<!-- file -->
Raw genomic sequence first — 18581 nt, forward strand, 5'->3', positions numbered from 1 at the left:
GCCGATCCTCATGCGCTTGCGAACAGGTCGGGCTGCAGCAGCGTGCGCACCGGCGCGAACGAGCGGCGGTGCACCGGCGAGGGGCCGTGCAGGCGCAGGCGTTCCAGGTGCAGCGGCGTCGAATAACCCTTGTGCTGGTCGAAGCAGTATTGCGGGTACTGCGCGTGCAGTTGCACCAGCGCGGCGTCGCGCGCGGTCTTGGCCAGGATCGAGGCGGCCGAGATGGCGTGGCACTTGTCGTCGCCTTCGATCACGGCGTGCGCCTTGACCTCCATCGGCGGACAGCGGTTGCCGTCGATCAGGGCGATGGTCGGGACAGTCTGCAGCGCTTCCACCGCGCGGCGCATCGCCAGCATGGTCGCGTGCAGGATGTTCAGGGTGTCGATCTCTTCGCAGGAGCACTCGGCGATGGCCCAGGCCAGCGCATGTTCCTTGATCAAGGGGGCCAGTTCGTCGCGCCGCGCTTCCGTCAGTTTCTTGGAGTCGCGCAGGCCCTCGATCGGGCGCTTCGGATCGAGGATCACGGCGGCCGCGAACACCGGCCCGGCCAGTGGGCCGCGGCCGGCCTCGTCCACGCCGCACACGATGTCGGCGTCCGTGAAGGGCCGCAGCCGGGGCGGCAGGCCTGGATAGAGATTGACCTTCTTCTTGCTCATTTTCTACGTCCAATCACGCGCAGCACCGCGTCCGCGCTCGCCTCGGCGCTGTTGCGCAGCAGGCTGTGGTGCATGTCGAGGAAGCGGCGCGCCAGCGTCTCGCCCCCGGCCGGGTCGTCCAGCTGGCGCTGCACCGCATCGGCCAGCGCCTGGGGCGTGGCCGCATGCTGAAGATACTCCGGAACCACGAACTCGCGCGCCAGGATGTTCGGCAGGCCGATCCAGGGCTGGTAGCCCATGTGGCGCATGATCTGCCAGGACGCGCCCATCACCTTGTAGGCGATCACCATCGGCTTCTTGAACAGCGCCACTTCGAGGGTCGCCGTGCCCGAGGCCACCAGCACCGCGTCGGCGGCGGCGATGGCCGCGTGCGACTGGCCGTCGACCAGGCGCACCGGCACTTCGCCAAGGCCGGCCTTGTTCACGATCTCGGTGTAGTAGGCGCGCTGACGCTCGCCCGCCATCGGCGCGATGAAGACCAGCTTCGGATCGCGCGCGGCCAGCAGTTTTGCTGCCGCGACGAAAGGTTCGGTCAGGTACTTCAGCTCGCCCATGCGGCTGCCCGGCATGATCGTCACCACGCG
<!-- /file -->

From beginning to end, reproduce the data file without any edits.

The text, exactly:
Raw genomic sequence first — 18581 nt, forward strand, 5'->3', positions numbered from 1 at the left:
GCCGATCCTCATGCGCTTGCGAACAGGTCGGGCTGCAGCAGCGTGCGCACCGGCGCGAACGAGCGGCGGTGCACCGGCGAGGGGCCGTGCAGGCGCAGGCGTTCCAGGTGCAGCGGCGTCGAATAACCCTTGTGCTGGTCGAAGCAGTATTGCGGGTACTGCGCGTGCAGTTGCACCAGCGCGGCGTCGCGCGCGGTCTTGGCCAGGATCGAGGCGGCCGAGATGGCGTGGCACTTGTCGTCGCCTTCGATCACGGCGTGCGCCTTGACCTCCATCGGCGGACAGCGGTTGCCGTCGATCAGGGCGATGGTCGGGACAGTCTGCAGCGCTTCCACCGCGCGGCGCATCGCCAGCATGGTCGCGTGCAGGATGTTCAGGGTGTCGATCTCTTCGCAGGAGCACTCGGCGATGGCCCAGGCCAGCGCATGTTCCTTGATCAAGGGGGCCAGTTCGTCGCGCCGCGCTTCCGTCAGTTTCTTGGAGTCGCGCAGGCCCTCGATCGGGCGCTTCGGATCGAGGATCACGGCGGCCGCGAACACCGGCCCGGCCAGTGGGCCGCGGCCGGCCTCGTCCACGCCGCACACGATGTCGGCGTCCGTGAAGGGCCGCAGCCGGGGCGGCAGGCCTGGATAGAGATTGACCTTCTTCTTGCTCATTTTCTACGTCCAATCACGCGCAGCACCGCGTCCGCGCTCGCCTCGGCGCTGTTGCGCAGCAGGCTGTGGTGCATGTCGAGGAAGCGGCGCGCCAGCGTCTCGCCCCCGGCCGGGTCGTCCAGCTGGCGCTGCACCGCATCGGCCAGCGCCTGGGGCGTGGCCGCATGCTGAAGATACTCCGGAACCACGAACTCGCGCGCCAGGATGTTCGGCAGGCCGATCCAGGGCTGGTAGCCCATGTGGCGCATGATCTGCCAGGACGCGCCCATCACCTTGTAGGCGATCACCATCGGCTTCTTGAACAGCGCCACTTCGAGGGTCGCCGTGCCCGAGGCCACCAGCACCGCGTCGGCGGCGGCGATGGCCGCGTGCGACTGGCCGTCGACCAGGCGCACCGGCACTTCGCCAAGGCCGGCCTTGTTCACGATCTCGGTGTAGTAGGCGCGCTGACGCTCGCCCGCCATCGGCGCGATGAAGACCAGCTTCGGATCGCGCGCGGCCAGCAGTTTTGCTGCCGCGACGAAAGGTTCGGTCAGGTACTTCAGCTCGCCCATGCGGCTGCCCGGCATGATCGTCACCACGCG